Thoughts of an automation thought leader stimulated by the events at the Fukushima nuclear power station in the wake of the tsunami in 2011.
Bela Lipták is one of those people who may without doubt be called an automation leader such as mentioned in Nick Denbow’s recent article, “Who are the Automation Thought Leaders?“
Lipták, a patriotic Hungarian by birth, has done much to pass on his considerable knowledge to the next generation of automation professionals. He is a worthy recipient of the ISA’s Life Achievement Award for his history of dedication to the instrumentation, systems, and automation community as evidenced by his teachings, writings, and inventions. He has published over 200 technical articles and has written 34 technical books, including four editions of the multi-volume Instrument Engineer’s Handbook.
He has published a series of articles through the years on the role of automation and more specifically how its correct application might have have prevented some of the sometimes fatal and always catastrophic nuclear disasters that have occurred down the years. Events such as that at Three Mile Island (USA) in 1979 or in Chernobyl (Former USSR) in 1986.
Of course the most recent such incident is the Fukushima Power Station irrepairably damaged after the major earthquake and subsequent tsunami in North East Japan. All these studies have been published in Control Global, or its sister publication and normally we would just put a link on our news pages (and indeed may have in some cases at the time of publication). This time we are using this method because he has published several articles at different times continuing his thoughts on this major and still alarming disaster.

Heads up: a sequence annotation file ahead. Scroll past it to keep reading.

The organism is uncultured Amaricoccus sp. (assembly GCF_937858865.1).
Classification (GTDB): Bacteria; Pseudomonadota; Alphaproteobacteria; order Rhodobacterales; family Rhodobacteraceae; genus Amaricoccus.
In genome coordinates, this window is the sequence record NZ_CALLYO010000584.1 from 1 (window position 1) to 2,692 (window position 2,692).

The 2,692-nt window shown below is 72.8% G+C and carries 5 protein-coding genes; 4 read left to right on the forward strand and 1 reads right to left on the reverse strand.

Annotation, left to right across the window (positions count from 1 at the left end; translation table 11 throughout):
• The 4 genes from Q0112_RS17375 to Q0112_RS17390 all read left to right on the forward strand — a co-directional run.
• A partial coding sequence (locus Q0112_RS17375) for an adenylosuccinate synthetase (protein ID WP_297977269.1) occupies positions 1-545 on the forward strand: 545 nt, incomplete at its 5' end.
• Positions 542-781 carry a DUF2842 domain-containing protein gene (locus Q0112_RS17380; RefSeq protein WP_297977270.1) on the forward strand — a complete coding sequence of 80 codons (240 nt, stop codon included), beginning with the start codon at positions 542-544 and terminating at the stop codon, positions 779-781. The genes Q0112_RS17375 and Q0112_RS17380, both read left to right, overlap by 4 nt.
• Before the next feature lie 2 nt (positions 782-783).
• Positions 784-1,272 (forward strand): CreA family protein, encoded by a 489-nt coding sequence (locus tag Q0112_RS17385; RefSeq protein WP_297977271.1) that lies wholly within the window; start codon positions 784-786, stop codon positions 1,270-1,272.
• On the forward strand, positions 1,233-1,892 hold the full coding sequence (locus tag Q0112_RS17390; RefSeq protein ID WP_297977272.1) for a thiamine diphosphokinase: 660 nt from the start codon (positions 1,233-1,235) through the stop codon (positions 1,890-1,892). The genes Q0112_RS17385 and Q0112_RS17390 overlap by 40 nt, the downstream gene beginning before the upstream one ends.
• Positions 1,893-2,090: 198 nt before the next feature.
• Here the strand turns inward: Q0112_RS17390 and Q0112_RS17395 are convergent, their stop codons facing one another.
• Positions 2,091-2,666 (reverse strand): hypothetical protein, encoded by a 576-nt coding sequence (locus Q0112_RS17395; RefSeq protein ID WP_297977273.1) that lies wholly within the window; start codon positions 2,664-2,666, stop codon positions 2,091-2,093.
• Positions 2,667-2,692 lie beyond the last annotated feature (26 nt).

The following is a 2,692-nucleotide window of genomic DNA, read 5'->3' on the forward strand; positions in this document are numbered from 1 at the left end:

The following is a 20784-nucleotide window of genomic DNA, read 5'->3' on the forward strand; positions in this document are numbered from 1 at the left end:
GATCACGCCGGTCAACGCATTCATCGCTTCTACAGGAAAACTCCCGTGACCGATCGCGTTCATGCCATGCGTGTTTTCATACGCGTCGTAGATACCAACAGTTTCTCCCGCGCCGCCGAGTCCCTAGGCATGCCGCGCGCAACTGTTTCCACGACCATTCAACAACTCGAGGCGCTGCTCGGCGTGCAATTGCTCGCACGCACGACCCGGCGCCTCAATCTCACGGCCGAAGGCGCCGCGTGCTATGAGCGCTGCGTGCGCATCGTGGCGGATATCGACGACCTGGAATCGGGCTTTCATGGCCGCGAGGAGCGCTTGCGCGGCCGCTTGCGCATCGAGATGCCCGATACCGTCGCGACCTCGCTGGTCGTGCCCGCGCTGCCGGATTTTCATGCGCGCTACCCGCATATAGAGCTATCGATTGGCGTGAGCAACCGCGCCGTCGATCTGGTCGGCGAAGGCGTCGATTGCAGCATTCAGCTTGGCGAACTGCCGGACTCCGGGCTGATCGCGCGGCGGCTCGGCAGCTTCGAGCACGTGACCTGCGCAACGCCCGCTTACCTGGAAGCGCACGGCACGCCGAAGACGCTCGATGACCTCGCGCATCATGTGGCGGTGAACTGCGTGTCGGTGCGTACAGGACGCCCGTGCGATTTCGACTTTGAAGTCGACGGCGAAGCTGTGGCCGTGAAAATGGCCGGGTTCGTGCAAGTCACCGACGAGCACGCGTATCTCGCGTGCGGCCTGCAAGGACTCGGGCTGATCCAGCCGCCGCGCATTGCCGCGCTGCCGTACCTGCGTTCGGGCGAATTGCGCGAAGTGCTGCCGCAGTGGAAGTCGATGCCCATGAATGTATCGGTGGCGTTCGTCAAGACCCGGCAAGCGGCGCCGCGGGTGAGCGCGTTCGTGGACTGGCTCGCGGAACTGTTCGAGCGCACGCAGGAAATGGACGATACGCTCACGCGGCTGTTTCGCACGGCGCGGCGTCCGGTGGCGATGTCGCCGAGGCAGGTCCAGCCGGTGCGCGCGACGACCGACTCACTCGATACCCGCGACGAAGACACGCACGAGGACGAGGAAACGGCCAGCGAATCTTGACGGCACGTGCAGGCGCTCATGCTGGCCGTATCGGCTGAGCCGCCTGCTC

The Fukushima Nuclear Accident – Part 1 (15/4/2011) Béla Lipták talks about the safety processes used at the plant.
Preventing Nuclear Accidents by Automation – Part 2 (5/7/2011) Bela Liptak here discusses the design and control errors at Fukushima, because they still exist in many american boiling-water reactors (BWR) and must be corrected.
How Automation Can Prevent Nuclear Accidents-Part 3 (31/8/2011) Watch out for outdated and/or unreliable instruments. These can cause major disasters.
In Automation Could Have Saved Fukushima (Part 1), (15/3/2013) Liptak says that if the Fukushima level detectors had operated correctly, the hydrogen explosions would have been prevented.
Automation Could Have Prevented Fukushima, (Part 2) (30/4/2013) discusses automatic vs. manual operation of the emergency cooling systems, and the roles the bad designs of control and block valves played in this nuclear accident.
He promises some further articles and we hope to put links here to those as they appear.